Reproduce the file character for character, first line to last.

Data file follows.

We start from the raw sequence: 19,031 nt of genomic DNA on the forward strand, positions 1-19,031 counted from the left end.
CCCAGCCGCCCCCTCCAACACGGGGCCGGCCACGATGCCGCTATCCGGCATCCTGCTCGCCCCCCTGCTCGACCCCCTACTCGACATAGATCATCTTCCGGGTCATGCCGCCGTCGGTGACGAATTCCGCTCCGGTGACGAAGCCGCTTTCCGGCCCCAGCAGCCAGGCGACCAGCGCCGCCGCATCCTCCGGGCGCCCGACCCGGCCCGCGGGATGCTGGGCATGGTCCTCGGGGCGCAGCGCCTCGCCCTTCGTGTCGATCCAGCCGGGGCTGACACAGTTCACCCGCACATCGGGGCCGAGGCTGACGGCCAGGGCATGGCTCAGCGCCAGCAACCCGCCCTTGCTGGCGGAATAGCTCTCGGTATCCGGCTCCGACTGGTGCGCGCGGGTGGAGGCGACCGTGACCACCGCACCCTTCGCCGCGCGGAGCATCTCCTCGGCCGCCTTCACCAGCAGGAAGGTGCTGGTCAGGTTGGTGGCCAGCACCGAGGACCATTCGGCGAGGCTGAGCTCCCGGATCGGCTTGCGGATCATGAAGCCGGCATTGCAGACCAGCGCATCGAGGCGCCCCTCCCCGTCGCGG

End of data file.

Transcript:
We start from the raw sequence: 19,031 nt of genomic DNA on the forward strand, positions 1-19,031 counted from the left end.
CCCAGCCGCCCCCTCCAACACGGGGCCGGCCACGATGCCGCTATCCGGCATCCTGCTCGCCCCCCTGCTCGACCCCCTACTCGACATAGATCATCTTCCGGGTCATGCCGCCGTCGGTGACGAATTCCGCTCCGGTGACGAAGCCGCTTTCCGGCCCCAGCAGCCAGGCGACCAGCGCCGCCGCATCCTCCGGGCGCCCGACCCGGCCCGCGGGATGCTGGGCATGGTCCTCGGGGCGCAGCGCCTCGCCCTTCGTGTCGATCCAGCCGGGGCTGACACAGTTCACCCGCACATCGGGGCCGAGGCTGACGGCCAGGGCATGGCTCAGCGCCAGCAACCCGCCCTTGCTGGCGGAATAGCTCTCGGTATCCGGCTCCGACTGGTGCGCGCGGGTGGAGGCGACCGTGACCACCGCACCCTTCGCCGCGCGGAGCATCTCCTCGGCCGCCTTCACCAGCAGGAAGGTGCTGGTCAGGTTGGTGGCCAGCACCGAGGACCATTCGGCGAGGCTGAGCTCCCGGATCGGCTTGCGGATCATGAAGCCGGCATTGCAGACCAGCGCATCGAGGCGCCCCTCCCCGTCGCGG